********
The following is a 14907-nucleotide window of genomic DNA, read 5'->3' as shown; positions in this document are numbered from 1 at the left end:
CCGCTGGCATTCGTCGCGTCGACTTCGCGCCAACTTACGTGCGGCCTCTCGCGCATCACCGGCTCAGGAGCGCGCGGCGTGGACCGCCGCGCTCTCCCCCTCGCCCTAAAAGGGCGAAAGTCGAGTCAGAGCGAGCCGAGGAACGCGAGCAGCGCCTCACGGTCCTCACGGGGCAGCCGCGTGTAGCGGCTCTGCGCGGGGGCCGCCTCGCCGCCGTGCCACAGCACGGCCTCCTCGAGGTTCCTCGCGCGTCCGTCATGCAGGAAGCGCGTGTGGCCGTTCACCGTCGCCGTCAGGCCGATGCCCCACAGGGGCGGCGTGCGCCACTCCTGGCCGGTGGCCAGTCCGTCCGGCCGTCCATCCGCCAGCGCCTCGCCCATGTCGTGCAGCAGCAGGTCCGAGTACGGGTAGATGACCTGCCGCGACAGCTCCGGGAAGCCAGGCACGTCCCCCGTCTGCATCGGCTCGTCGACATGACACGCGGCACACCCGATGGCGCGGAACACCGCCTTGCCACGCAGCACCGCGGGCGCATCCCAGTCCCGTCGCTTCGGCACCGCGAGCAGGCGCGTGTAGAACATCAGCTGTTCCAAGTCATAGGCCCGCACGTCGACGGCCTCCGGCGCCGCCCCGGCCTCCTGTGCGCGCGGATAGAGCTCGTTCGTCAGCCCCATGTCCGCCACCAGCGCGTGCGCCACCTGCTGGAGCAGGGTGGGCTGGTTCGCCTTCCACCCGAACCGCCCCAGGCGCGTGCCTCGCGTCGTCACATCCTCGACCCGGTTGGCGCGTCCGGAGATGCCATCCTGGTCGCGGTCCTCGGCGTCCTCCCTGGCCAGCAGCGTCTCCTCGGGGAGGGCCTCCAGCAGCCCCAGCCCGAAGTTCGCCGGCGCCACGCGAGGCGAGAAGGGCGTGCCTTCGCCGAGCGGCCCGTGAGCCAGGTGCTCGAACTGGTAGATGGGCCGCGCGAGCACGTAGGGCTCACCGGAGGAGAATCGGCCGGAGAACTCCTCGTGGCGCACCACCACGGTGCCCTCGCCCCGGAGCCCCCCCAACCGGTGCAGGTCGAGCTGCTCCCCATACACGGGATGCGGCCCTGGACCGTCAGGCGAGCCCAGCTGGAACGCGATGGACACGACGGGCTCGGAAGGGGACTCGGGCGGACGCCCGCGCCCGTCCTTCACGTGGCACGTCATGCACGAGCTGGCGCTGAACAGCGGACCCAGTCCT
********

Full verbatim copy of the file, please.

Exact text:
The following is a 14907-nucleotide window of genomic DNA, read 5'->3' as shown; positions in this document are numbered from 1 at the left end:
CCGCTGGCATTCGTCGCGTCGACTTCGCGCCAACTTACGTGCGGCCTCTCGCGCATCACCGGCTCAGGAGCGCGCGGCGTGGACCGCCGCGCTCTCCCCCTCGCCCTAAAAGGGCGAAAGTCGAGTCAGAGCGAGCCGAGGAACGCGAGCAGCGCCTCACGGTCCTCACGGGGCAGCCGCGTGTAGCGGCTCTGCGCGGGGGCCGCCTCGCCGCCGTGCCACAGCACGGCCTCCTCGAGGTTCCTCGCGCGTCCGTCATGCAGGAAGCGCGTGTGGCCGTTCACCGTCGCCGTCAGGCCGATGCCCCACAGGGGCGGCGTGCGCCACTCCTGGCCGGTGGCCAGTCCGTCCGGCCGTCCATCCGCCAGCGCCTCGCCCATGTCGTGCAGCAGCAGGTCCGAGTACGGGTAGATGACCTGCCGCGACAGCTCCGGGAAGCCAGGCACGTCCCCCGTCTGCATCGGCTCGTCGACATGACACGCGGCACACCCGATGGCGCGGAACACCGCCTTGCCACGCAGCACCGCGGGCGCATCCCAGTCCCGTCGCTTCGGCACCGCGAGCAGGCGCGTGTAGAACATCAGCTGTTCCAAGTCATAGGCCCGCACGTCGACGGCCTCCGGCGCCGCCCCGGCCTCCTGTGCGCGCGGATAGAGCTCGTTCGTCAGCCCCATGTCCGCCACCAGCGCGTGCGCCACCTGCTGGAGCAGGGTGGGCTGGTTCGCCTTCCACCCGAACCGCCCCAGGCGCGTGCCTCGCGTCGTCACATCCTCGACCCGGTTGGCGCGTCCGGAGATGCCATCCTGGTCGCGGTCCTCGGCGTCCTCCCTGGCCAGCAGCGTCTCCTCGGGGAGGGCCTCCAGCAGCCCCAGCCCGAAGTTCGCCGGCGCCACGCGAGGCGAGAAGGGCGTGCCTTCGCCGAGCGGCCCGTGAGCCAGGTGCTCGAACTGGTAGATGGGCCGCGCGAGCACGTAGGGCTCACCGGAGGAGAATCGGCCGGAGAACTCCTCGTGGCGCACCACCACGGTGCCCTCGCCCCGGAGCCCCCCCAACCGGTGCAGGTCGAGCTGCTCCCCATACACGGGATGCGGCCCTGGACCGTCAGGCGAGCCCAGCTGGAACGCGATGGACACGACGGGCTCGGAAGGGGACTCGGGCGGACGCCCGCGCCCGTCCTTCACGTGGCACGTCATGCACGAGCTGGCGCTGAACAGCGGACCCAGTCCT